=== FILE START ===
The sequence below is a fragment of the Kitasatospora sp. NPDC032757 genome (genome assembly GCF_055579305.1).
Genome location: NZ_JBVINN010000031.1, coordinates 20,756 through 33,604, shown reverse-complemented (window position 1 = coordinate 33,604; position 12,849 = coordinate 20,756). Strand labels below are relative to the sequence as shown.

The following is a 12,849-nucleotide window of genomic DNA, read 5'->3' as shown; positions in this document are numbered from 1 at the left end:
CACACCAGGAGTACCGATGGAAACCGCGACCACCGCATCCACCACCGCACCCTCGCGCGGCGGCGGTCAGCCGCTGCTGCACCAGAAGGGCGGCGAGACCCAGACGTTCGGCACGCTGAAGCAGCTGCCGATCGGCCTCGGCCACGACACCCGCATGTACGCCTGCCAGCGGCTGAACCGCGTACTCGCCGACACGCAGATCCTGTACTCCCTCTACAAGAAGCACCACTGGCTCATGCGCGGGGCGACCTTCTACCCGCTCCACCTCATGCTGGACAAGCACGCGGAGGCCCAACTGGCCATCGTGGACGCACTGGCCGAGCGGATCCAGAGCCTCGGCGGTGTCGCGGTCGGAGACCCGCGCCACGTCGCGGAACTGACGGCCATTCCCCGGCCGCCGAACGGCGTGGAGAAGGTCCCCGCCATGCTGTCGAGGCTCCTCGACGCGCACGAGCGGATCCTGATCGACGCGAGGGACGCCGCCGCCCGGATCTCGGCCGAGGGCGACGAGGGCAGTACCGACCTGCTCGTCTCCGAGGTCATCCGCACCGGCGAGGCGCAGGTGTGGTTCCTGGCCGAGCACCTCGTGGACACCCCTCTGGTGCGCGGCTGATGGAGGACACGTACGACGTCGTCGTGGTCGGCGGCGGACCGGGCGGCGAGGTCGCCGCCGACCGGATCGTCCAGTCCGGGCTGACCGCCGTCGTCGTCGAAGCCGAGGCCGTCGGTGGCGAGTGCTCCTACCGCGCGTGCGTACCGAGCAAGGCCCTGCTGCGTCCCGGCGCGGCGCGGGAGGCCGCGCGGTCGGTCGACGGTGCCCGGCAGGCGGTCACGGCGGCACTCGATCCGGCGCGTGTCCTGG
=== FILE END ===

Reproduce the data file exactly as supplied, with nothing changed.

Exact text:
The sequence below is a fragment of the Kitasatospora sp. NPDC032757 genome (genome assembly GCF_055579305.1).
Genome location: NZ_JBVINN010000031.1, coordinates 20,756 through 33,604, shown reverse-complemented (window position 1 = coordinate 33,604; position 12,849 = coordinate 20,756). Strand labels below are relative to the sequence as shown.

The following is a 12,849-nucleotide window of genomic DNA, read 5'->3' as shown; positions in this document are numbered from 1 at the left end:
CACACCAGGAGTACCGATGGAAACCGCGACCACCGCATCCACCACCGCACCCTCGCGCGGCGGCGGTCAGCCGCTGCTGCACCAGAAGGGCGGCGAGACCCAGACGTTCGGCACGCTGAAGCAGCTGCCGATCGGCCTCGGCCACGACACCCGCATGTACGCCTGCCAGCGGCTGAACCGCGTACTCGCCGACACGCAGATCCTGTACTCCCTCTACAAGAAGCACCACTGGCTCATGCGCGGGGCGACCTTCTACCCGCTCCACCTCATGCTGGACAAGCACGCGGAGGCCCAACTGGCCATCGTGGACGCACTGGCCGAGCGGATCCAGAGCCTCGGCGGTGTCGCGGTCGGAGACCCGCGCCACGTCGCGGAACTGACGGCCATTCCCCGGCCGCCGAACGGCGTGGAGAAGGTCCCCGCCATGCTGTCGAGGCTCCTCGACGCGCACGAGCGGATCCTGATCGACGCGAGGGACGCCGCCGCCCGGATCTCGGCCGAGGGCGACGAGGGCAGTACCGACCTGCTCGTCTCCGAGGTCATCCGCACCGGCGAGGCGCAGGTGTGGTTCCTGGCCGAGCACCTCGTGGACACCCCTCTGGTGCGCGGCTGATGGAGGACACGTACGACGTCGTCGTGGTCGGCGGCGGACCGGGCGGCGAGGTCGCCGCCGACCGGATCGTCCAGTCCGGGCTGACCGCCGTCGTCGTCGAAGCCGAGGCCGTCGGTGGCGAGTGCTCCTACCGCGCGTGCGTACCGAGCAAGGCCCTGCTGCGTCCCGGCGCGGCGCGGGAGGCCGCGCGGTCGGTCGACGGTGCCCGGCAGGCGGTCACGGCGGCACTCGATCCGGCGCGTGTCCTGG